Wegmans shows why employee satisfaction counts

APA study finds that companies can keep workers by keeping them happy

Supermarket chain Wegmans took the time last week to issue a clarification following local news reports: It would not be ending healthcare benefits for its part-time employees. A story in the Buffalo News had a headline, "Wegmans cuts health benefits for part-time workers," that had been misconstrued.

It's no secret why Wegmans — which operates 81 stores in New York, New Jersey, Pennsylvania, Virginia, Maryland and Massachusetts — is included in Fortune magazine's list of the "100 Best Companies to Work For."

Just last month, the chain said it would spend $4.8 million give college tuition assistance to 1,880 employees. It's not the only company to stand up and invest in its employees. Club retailer Costco Wholesale turned heads in March when it expressed support for a bill in Congress that would raise the federal minimum wage from $7.25 per hour to $10.10, with president and CEO Craig Jelinek saying in a statement on behalf of the nonprofit group Business for a Minimum Wage that the company already paid a starting hourly wage of $11.50.

It turns out there also is science to back these kinds of policies up. According to a 2011 survey conducted online by Harris Interactive on behalf of the American Psychological Association, many workers in the United States reported feeling stressed out and undervalued, with 49% saying that low salary had a significant effect on their stress level at work and 36% experiencing work stress regularly. Much of this was attributed to the economic recession, which by then had already ended, but whose effects had continued to linger.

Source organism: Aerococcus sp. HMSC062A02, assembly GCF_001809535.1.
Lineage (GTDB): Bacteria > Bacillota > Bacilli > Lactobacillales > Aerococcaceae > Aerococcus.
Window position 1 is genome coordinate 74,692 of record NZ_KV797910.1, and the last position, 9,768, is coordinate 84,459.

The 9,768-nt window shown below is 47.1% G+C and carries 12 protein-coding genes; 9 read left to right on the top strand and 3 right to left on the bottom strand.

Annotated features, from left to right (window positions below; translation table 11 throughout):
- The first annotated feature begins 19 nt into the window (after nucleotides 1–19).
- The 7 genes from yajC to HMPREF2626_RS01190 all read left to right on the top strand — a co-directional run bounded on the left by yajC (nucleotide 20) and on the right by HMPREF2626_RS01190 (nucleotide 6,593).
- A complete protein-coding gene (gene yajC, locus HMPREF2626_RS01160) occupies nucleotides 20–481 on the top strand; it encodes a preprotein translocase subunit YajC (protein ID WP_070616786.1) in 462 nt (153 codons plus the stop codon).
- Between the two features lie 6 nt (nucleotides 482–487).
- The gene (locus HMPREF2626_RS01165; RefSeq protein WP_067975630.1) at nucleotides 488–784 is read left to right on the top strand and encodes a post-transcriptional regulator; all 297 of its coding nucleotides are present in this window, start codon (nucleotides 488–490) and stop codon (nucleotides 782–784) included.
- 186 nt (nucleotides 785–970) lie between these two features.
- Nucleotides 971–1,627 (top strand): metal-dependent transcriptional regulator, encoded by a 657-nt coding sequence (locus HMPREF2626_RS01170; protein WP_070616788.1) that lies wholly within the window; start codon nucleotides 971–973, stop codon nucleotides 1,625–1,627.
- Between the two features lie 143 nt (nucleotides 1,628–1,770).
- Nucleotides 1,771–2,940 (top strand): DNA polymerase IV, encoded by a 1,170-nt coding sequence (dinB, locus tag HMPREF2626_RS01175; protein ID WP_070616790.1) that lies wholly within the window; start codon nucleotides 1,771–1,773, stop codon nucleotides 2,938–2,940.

Not surprisingly, the study found a link between happy workers and productive workers. Those companies that created healthy workplaces had average turnover rates of 11%, compared with the national average of 38% estimated by the Department of Labor. Employees of these companies also reported significantly lower stress and higher satisfaction.

Policies that keep employees happy and turnover low aren't exactly hurting companies like Wegmans and Costco, either. Wegmans is renowned for the loyalty of its customers, while Costco just reported higher-than-expected sales in for the month of June.

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